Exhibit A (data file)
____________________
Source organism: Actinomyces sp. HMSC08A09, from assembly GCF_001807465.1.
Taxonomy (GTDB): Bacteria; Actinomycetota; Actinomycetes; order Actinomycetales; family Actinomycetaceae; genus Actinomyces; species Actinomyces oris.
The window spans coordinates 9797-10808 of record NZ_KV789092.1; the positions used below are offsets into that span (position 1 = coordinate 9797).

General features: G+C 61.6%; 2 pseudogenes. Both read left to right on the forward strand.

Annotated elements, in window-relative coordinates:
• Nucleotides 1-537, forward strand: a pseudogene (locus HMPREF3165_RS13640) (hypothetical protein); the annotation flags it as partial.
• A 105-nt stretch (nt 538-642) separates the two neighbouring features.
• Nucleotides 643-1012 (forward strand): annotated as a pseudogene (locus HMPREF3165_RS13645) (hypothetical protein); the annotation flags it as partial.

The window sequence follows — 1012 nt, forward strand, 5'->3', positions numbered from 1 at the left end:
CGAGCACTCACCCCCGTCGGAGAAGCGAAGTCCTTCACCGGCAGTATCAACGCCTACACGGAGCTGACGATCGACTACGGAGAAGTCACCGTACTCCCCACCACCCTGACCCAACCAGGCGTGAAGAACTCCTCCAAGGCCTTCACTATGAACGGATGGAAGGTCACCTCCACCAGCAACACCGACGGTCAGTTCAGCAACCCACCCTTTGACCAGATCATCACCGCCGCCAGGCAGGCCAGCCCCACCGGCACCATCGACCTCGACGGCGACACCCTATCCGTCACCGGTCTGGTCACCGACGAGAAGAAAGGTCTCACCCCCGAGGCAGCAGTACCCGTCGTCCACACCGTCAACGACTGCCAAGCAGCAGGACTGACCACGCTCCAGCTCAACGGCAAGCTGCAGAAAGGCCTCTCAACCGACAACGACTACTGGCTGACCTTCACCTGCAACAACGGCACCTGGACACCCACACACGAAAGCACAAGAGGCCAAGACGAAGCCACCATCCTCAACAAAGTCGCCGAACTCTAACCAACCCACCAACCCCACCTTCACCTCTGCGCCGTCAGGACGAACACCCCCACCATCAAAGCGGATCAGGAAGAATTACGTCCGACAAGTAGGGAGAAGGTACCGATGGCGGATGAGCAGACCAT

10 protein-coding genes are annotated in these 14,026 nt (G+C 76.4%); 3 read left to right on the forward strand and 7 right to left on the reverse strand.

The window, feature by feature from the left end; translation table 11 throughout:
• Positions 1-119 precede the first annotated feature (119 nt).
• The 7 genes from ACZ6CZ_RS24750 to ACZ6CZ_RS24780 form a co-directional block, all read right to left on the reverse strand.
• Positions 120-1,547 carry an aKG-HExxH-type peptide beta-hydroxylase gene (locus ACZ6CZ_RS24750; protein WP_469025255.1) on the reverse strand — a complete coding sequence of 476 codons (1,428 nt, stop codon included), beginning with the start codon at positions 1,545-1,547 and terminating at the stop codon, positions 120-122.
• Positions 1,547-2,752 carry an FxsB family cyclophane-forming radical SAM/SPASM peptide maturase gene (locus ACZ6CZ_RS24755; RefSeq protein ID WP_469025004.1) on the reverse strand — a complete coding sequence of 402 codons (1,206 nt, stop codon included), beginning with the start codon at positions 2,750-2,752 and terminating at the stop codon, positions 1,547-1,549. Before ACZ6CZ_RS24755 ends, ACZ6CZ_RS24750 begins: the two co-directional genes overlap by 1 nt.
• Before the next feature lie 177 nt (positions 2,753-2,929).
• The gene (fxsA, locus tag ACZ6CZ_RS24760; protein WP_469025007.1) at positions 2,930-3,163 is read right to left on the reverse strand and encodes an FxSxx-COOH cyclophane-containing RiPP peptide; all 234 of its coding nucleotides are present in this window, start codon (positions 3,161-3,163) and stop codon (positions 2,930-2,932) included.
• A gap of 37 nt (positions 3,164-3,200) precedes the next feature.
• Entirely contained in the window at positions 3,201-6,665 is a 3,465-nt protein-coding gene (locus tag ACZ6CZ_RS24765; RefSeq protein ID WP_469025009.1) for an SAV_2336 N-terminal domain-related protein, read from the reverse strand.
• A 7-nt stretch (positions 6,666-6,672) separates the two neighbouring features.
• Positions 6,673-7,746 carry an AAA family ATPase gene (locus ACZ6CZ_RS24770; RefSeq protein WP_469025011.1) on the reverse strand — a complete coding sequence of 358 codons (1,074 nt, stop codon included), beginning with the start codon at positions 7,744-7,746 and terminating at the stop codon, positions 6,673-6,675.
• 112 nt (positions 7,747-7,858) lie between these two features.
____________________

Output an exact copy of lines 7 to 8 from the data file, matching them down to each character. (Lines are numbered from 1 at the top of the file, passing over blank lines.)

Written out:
• A 105-nt stretch (nt 538-642) separates the two neighbouring features.
• Nucleotides 643-1012 (forward strand): annotated as a pseudogene (locus HMPREF3165_RS13645) (hypothetical protein); the annotation flags it as partial.